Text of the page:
I have no family, and no reason not to fly out to the Valley and work for piles of money. I just do not want to be part of that culture 24 hours a day, at work and away. I would be fine with telecommuting, but as Yahoo found out it is easy to abuse that if not kept in check. And a just-barely-big-enough company doesn't want to split itself.

So it's not about talent - it's about willingness to relocate. And by concentrating in the same place, the industry giants are starving themselves while claiming location is a vital benefit they don't want to lose.

Make up your mind what's important - people or location - and stick with it. Tough choice, but at least let's frame this as a resource issue caused by choice of location. Then we can talk honestly about it and find a solution.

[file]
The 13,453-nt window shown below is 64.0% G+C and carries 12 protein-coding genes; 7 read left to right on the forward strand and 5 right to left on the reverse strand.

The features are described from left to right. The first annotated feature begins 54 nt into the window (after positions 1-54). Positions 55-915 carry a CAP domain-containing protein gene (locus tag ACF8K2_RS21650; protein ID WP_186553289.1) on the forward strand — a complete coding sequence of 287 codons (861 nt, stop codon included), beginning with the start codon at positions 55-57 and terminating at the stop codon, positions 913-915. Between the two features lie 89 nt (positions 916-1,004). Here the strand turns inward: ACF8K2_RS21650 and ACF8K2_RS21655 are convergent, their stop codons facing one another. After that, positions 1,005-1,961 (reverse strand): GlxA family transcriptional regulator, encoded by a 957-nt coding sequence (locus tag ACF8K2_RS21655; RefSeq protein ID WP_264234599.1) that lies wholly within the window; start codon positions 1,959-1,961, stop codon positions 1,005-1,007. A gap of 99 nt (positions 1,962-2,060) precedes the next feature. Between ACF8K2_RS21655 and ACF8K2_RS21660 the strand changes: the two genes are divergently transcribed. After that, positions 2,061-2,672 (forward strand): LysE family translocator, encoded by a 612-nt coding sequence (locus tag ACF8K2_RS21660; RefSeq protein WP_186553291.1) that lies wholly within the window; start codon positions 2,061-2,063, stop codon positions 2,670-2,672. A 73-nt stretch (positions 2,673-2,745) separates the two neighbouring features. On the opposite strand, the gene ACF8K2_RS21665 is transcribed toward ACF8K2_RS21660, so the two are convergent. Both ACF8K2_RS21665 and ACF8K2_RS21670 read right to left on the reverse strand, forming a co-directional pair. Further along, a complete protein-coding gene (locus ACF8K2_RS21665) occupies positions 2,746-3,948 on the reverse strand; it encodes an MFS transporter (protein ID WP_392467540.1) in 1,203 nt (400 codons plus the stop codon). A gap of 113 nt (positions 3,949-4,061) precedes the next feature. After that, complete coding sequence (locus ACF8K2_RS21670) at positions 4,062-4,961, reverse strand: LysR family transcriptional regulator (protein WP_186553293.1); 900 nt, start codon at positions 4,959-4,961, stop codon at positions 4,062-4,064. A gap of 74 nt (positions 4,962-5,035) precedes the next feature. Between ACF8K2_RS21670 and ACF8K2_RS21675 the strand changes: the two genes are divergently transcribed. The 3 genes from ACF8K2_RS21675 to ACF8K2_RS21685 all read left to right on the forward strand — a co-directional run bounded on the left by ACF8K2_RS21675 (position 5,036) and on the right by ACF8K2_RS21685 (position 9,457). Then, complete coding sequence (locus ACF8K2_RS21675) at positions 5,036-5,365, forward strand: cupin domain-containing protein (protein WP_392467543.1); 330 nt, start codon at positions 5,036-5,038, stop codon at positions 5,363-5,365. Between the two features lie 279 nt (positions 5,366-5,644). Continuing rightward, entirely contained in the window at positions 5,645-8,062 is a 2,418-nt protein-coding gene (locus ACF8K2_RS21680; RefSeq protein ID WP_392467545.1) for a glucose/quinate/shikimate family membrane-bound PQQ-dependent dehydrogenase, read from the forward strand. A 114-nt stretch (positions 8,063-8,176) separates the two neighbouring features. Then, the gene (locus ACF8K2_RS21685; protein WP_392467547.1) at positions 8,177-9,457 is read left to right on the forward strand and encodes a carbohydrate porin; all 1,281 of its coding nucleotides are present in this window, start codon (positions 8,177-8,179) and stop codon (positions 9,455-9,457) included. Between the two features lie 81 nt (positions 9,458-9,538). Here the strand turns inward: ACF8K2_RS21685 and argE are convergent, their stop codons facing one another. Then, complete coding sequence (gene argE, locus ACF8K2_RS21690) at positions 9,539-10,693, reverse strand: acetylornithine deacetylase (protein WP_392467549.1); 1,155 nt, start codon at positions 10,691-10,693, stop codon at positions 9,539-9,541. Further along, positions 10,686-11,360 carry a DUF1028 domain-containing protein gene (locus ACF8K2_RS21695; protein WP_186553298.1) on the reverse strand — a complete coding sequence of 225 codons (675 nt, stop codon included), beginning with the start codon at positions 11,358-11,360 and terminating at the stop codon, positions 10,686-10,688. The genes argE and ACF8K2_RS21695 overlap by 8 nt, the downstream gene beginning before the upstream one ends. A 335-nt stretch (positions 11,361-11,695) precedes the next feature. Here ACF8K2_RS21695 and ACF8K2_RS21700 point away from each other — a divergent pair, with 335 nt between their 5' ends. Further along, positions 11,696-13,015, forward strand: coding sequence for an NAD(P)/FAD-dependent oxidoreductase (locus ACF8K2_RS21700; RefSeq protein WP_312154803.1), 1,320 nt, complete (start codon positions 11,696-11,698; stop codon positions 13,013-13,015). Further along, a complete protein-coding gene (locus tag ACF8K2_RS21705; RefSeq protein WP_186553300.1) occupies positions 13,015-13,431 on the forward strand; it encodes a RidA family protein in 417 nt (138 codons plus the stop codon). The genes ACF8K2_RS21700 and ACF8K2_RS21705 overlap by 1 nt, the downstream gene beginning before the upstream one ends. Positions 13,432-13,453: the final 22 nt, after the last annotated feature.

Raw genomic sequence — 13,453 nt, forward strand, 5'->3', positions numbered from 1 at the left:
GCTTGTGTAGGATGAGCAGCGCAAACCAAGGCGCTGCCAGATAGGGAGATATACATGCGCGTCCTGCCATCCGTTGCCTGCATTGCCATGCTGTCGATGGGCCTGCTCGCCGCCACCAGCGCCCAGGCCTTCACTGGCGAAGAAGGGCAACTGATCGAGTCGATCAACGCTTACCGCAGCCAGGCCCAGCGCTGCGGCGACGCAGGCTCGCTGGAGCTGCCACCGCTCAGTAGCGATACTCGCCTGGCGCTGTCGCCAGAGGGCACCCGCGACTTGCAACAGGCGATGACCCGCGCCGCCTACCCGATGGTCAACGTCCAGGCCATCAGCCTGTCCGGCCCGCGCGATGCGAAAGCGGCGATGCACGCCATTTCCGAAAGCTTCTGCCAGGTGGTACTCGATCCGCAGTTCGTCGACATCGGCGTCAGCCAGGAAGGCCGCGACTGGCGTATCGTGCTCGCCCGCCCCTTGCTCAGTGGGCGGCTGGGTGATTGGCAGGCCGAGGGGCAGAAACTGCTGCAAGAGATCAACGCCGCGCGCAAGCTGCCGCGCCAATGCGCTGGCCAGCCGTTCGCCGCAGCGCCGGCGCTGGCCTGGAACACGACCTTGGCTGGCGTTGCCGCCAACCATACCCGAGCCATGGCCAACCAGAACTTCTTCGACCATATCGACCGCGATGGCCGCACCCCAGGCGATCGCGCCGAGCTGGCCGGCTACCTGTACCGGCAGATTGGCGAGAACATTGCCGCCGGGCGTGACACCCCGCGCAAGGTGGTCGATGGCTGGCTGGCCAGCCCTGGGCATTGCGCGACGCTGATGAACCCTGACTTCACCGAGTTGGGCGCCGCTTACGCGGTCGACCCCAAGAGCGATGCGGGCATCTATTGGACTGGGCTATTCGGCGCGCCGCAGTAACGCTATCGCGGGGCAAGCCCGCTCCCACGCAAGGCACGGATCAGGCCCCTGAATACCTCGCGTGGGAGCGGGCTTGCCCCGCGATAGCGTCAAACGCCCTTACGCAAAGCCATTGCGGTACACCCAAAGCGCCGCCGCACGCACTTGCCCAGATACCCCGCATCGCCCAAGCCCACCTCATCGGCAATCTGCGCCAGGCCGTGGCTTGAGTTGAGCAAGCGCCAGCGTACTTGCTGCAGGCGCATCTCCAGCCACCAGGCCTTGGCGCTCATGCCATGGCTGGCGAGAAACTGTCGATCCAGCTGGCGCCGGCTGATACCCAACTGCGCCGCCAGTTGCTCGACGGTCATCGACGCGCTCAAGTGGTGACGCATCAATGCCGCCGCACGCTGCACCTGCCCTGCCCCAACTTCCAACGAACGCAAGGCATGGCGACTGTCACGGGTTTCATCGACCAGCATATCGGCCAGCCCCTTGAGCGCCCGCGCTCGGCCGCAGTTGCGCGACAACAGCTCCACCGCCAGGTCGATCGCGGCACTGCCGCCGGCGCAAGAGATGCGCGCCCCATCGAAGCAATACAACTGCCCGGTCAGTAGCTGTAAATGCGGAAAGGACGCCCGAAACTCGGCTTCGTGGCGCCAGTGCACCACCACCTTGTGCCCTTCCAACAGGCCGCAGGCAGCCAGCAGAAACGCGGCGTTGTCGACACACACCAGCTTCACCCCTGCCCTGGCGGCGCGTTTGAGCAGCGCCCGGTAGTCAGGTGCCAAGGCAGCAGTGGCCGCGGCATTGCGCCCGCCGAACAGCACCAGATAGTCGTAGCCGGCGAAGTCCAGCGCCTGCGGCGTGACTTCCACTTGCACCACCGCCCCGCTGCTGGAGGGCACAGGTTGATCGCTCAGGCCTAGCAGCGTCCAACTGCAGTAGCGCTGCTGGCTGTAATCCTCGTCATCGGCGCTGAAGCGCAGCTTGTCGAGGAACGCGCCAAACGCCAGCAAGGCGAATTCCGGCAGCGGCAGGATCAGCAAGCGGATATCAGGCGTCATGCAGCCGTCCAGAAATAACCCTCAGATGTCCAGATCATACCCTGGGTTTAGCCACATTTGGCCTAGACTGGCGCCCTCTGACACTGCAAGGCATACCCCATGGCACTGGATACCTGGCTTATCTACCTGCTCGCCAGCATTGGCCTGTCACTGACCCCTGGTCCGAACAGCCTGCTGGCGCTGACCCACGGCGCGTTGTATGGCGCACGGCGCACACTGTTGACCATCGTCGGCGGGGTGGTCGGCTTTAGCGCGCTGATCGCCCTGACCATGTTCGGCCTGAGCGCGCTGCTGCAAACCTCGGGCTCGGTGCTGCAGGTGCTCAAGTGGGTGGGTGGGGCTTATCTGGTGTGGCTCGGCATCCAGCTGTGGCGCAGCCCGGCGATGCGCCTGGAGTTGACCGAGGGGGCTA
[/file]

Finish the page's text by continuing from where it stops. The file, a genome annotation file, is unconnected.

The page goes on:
"Not enough talent" is an outright lie - one of omission. "Not enough talent willing to relocate" is the problem, and H1-B is seen as the solution. How long do you expect to be able to import resources before you give up and re-locate?

Comment Re:Danger. (Score 4, Informative) 240

Aecurity and authentication were not built in to POTS protocols. That answers your question. They were not designed to handle geolocation nor identity.

The caller ID system relies on either the caller, or a database provided by the caller's provider. Once you transfer from one provider to another, typical in any long-distance call, the second provider has no way to track the caller beyond what the first provider claims. I found this article enlightening, although slightly off topic it is fundamentally about caller ID spoofing.

http://telemarketerspam.wordpress.com/2012/10/08/pacific-telecoms-robo-call-revenue-sharing-scheme-revealed/

Now you're going to ask why we can't fix it? Because it's not worth the amount of money it would take to re-configure the entire phone infrastructure. The companies that would pay the most would benefit the least. Individuals would not sign up in large enough numbers, and so we are stuck.